My project is still evolving. In addition to adding more music, I am currently trying to find ways to forge connections with the scientific community. I’ve recently been discussing a joint project with the science department at the New School University, the university at which I teach, and the concert at the Miami Botanical Gardens was preceded by a panel which included two scientists from Florida International University. Joel Chadabe and the Electronic Music Foundation have done an inspiring job of bringing many different points of view together at the annual Ear to the Earth festival. For me, an interesting and important by-product of this project has been audience reaction to the music. As I get further away from the “traditional” new music concert venues, I encounter a number of people who have approached me to say that they had never heard music like this before, or that they didn’t think they would like it and are surprised to find that they do. As a performer and promoter of contemporary music, that has been an added reward to this project.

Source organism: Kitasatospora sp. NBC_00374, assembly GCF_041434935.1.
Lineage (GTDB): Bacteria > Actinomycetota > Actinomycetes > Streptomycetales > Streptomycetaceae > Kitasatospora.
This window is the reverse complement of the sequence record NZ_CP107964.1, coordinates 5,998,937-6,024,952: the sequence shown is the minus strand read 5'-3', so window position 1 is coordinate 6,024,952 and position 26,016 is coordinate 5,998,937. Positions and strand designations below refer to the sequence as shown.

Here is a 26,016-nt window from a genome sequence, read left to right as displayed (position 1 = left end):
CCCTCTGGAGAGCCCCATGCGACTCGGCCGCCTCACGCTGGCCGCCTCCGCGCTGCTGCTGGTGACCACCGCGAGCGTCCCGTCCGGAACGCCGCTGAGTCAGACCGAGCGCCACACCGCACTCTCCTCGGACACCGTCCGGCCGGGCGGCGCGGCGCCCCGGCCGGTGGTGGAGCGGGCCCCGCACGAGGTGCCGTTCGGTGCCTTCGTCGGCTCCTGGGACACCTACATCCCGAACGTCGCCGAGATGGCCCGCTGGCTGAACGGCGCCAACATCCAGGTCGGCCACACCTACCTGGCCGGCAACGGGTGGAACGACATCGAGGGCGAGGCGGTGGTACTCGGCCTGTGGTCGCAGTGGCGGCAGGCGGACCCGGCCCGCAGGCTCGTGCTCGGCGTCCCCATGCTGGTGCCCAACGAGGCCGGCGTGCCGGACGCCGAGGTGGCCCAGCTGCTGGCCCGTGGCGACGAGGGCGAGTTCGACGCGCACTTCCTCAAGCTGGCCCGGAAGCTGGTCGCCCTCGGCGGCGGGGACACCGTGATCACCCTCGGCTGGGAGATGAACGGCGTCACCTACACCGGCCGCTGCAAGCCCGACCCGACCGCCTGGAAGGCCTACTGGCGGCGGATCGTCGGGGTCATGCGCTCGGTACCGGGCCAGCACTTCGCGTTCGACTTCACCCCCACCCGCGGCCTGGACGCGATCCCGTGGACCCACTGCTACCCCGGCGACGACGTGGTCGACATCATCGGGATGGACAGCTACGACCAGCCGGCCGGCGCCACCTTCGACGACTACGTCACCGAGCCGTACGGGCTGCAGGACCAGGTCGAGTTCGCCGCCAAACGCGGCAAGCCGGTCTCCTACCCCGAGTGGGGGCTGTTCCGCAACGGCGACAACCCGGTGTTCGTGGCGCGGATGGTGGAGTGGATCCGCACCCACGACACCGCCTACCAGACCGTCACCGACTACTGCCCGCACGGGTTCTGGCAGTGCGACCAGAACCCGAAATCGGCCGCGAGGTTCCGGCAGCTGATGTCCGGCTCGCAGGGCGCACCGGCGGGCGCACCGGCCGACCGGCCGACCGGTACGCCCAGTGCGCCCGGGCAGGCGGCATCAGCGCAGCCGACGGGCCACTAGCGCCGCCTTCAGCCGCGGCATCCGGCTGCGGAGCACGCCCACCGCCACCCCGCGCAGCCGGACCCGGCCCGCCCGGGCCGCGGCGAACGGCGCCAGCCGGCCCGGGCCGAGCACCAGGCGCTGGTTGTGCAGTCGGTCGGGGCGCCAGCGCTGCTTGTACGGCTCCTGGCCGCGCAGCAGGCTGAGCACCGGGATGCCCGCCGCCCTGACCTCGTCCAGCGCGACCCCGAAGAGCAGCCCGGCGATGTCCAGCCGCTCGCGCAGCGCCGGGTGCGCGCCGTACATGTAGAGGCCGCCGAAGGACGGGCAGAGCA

Our everyday lives are busy. As musicians we often feel that between practicing, performing, and teaching there are not enough hours in the day to accomplish everything. All too often we are in our own world. It’s refreshing for us to stand back and view our profession from a different angle. Who knows where that can lead?
Madeleine Shapiro performs extensively as a solo recitalist throughout the United States, Europe, and Latin America, programming both acoustic and electro-acoustic works, many of which were written for her. Founding director of The New Music Consort, she presently directs ModernWorks as well as the Contemporary Music Ensemble at Mannes College of Music. Her first solo CD, Electricity: Works for Cello and Electronics, was released on Albany Records; she has additionally recorded contemporary works for CRI, HarvestWorks, Mode, Naxos, and New World Records.